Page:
KC225 Tue 16-Aug-16 19:44:56

I used to live on a dog rough South London Estate, the squirrels there were super bold and enormous. They would go down the communal bins and scare the life out of the residents. Even the local staffs wouldn't touch them. You'd see them outside the chippy holding a fat chip between their tiny squirrel paws chomping happily.

I remember saying at the time, I give it five generations before those squirrels will be walking upright, wearing slogan t.shirts and belts with a massive bunch of keys attached. Leaning over cars (furry Dagenham cleavage showing) saying 'It'll be ya starter motor love.'

oldlaundbooth Tue 16-Aug-16 19:51:11

'(Disclaimer: I'm not a Disney princess)'

Ha! grin

I have nothing constructive to add, sorry.

AudreyBradshaw Tue 16-Aug-16 20:11:23

We've got a chopsy as fuck blackbird that squares up to the dog. He is named Billy Big Bollocks it may be a girl blackbird, i dont know Dog doesn't even try and chase it anymore as she knows she'll end up looking the dick. And a hedgehog that I thought was one of those ornaments until it moved and I nearly shit myself. And a HUGE dragonfly was sat on the washing line yesterday, it sounded like a zeppelin taking off. I squealed and ran away.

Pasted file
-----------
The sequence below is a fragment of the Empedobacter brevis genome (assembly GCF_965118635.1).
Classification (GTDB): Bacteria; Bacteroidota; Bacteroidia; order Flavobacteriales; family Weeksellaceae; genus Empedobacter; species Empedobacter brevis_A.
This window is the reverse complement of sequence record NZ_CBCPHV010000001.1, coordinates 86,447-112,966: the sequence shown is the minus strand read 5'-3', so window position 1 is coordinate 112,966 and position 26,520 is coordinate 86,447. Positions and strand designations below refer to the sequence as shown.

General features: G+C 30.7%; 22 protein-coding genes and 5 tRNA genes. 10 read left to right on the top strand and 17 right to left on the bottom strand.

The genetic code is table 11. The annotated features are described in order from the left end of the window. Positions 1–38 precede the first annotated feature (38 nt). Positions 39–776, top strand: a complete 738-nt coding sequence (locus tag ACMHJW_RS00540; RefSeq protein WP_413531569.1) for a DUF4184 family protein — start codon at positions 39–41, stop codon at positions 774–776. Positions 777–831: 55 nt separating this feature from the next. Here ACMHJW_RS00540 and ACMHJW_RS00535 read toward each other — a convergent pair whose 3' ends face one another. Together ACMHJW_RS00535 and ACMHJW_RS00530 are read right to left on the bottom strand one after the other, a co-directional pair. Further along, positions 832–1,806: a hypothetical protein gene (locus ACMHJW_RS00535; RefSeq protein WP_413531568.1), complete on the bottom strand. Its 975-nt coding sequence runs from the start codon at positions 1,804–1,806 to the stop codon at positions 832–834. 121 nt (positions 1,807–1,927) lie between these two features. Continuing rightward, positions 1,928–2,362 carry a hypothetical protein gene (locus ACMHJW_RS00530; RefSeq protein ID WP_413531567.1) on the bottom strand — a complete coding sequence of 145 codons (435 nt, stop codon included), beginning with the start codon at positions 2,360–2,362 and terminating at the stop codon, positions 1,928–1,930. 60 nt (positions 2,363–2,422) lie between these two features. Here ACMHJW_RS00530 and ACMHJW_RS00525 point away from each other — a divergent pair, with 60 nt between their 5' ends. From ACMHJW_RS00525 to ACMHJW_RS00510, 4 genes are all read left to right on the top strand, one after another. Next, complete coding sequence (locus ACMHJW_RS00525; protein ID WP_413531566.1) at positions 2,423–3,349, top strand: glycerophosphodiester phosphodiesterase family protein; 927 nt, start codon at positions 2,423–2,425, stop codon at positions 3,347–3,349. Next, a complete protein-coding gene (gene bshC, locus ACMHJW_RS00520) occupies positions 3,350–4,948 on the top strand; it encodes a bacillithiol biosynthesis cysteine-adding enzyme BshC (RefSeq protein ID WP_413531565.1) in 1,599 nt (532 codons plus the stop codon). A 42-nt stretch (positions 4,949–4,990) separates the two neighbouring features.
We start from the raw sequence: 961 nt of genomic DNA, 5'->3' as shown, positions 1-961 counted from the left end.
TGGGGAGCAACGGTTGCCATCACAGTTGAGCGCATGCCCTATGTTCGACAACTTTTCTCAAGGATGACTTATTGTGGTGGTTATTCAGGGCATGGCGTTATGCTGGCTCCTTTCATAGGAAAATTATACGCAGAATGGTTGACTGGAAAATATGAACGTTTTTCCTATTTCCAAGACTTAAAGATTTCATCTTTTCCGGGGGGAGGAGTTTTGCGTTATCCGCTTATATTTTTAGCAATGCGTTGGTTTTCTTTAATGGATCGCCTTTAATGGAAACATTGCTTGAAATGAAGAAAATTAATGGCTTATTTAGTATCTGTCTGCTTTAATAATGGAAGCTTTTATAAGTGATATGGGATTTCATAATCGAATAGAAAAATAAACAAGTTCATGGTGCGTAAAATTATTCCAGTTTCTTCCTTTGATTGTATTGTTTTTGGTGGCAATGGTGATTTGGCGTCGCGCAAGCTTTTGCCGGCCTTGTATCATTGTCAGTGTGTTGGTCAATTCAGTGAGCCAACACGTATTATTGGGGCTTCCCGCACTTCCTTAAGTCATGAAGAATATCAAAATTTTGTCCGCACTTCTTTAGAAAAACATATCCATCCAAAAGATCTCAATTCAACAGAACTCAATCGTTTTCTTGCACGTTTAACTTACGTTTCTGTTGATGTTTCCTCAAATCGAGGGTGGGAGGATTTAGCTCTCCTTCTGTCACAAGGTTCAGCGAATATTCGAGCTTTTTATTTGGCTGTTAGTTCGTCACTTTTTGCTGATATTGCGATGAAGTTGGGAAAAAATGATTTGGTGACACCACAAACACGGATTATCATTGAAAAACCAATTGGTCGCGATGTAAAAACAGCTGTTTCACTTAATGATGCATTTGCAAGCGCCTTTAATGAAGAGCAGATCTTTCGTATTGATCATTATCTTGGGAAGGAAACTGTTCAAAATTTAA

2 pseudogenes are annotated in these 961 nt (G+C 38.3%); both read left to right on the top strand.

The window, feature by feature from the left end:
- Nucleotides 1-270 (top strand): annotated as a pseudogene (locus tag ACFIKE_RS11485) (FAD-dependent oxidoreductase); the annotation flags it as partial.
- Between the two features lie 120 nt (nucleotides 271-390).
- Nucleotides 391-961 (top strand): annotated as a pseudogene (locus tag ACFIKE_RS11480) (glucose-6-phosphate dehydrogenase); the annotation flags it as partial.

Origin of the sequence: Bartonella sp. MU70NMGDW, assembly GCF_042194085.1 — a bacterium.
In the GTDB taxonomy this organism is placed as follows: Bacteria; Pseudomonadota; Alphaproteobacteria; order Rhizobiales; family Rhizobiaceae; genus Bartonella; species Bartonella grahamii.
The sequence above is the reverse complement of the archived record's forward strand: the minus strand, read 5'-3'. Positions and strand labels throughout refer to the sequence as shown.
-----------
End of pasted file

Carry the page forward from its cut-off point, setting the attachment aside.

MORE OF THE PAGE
The wildlife is definitely in charge of our back garden. Which I suppose goes towards your theory that it's desensitised to humans.

LRDtheFeministDragon Tue 16-Aug-16 20:17:40

I don't think it is that new. I think it's that there is more urban wildlife, so people who aren't used to animals perhaps see more?

In addition to the Secret Garden, think of Keeping Henry (a squirrel) or Tarka the Otter, or Kes, or anything by Alison Uttley or Beatrix Potter - all based in part or whole on real-life experiences of wild animals that were either tame, or very unafraid of humans.

Where I grew up, there were wild animals and you could get quite close, and that was a commuter village even though it was entirely surrounded by farms. Foxes were quite shy because, back then, there was an active hunt. But other 'wild' animals were no more or less wild than the farm cats, which wouldn't let you get near either.